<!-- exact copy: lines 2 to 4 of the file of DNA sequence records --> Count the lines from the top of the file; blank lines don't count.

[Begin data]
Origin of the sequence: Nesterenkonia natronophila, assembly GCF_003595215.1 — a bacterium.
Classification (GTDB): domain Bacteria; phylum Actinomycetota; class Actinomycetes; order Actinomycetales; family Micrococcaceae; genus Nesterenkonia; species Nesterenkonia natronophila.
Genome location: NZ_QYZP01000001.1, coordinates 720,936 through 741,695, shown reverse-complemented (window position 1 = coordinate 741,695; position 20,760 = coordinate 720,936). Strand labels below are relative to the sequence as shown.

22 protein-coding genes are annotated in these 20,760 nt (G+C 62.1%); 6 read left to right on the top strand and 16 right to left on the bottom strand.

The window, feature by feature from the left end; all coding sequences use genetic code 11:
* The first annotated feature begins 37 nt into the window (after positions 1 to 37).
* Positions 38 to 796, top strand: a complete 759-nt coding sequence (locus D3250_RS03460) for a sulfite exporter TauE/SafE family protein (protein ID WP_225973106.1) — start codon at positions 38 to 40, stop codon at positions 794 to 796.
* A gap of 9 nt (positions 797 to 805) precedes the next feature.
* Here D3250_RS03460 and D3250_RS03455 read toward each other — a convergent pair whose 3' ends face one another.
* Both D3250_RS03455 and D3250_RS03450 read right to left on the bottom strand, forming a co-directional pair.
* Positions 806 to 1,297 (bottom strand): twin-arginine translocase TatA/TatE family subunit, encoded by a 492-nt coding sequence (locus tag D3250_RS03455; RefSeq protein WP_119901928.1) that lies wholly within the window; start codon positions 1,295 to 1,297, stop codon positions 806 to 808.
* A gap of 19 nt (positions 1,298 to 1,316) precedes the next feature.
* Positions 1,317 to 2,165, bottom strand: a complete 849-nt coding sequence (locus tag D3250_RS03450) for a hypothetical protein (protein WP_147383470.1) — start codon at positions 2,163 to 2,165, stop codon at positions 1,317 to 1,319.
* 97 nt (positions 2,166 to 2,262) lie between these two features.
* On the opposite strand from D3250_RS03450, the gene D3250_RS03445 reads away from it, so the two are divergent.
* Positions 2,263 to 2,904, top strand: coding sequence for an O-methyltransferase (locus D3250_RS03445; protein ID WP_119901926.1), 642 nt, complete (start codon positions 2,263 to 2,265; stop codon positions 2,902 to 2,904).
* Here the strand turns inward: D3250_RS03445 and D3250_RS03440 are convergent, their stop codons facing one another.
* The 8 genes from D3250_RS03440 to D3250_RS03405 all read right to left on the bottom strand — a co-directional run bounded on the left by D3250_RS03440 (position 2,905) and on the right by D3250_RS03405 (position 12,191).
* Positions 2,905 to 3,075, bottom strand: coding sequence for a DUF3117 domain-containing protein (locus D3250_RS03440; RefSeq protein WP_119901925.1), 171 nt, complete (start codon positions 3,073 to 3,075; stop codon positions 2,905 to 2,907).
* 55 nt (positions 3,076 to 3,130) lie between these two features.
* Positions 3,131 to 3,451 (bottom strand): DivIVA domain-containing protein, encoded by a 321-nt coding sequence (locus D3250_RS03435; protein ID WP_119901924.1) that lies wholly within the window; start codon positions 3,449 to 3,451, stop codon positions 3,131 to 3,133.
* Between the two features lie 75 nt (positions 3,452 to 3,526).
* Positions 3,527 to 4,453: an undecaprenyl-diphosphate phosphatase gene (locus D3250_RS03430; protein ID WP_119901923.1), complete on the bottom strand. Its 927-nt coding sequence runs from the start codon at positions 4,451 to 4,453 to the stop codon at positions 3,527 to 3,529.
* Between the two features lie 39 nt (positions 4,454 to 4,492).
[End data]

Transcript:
Classification (GTDB): domain Bacteria; phylum Actinomycetota; class Actinomycetes; order Actinomycetales; family Micrococcaceae; genus Nesterenkonia; species Nesterenkonia natronophila.
Genome location: NZ_QYZP01000001.1, coordinates 720,936 through 741,695, shown reverse-complemented (window position 1 = coordinate 741,695; position 20,760 = coordinate 720,936). Strand labels below are relative to the sequence as shown.

22 protein-coding genes are annotated in these 20,760 nt (G+C 62.1%); 6 read left to right on the top strand and 16 right to left on the bottom strand.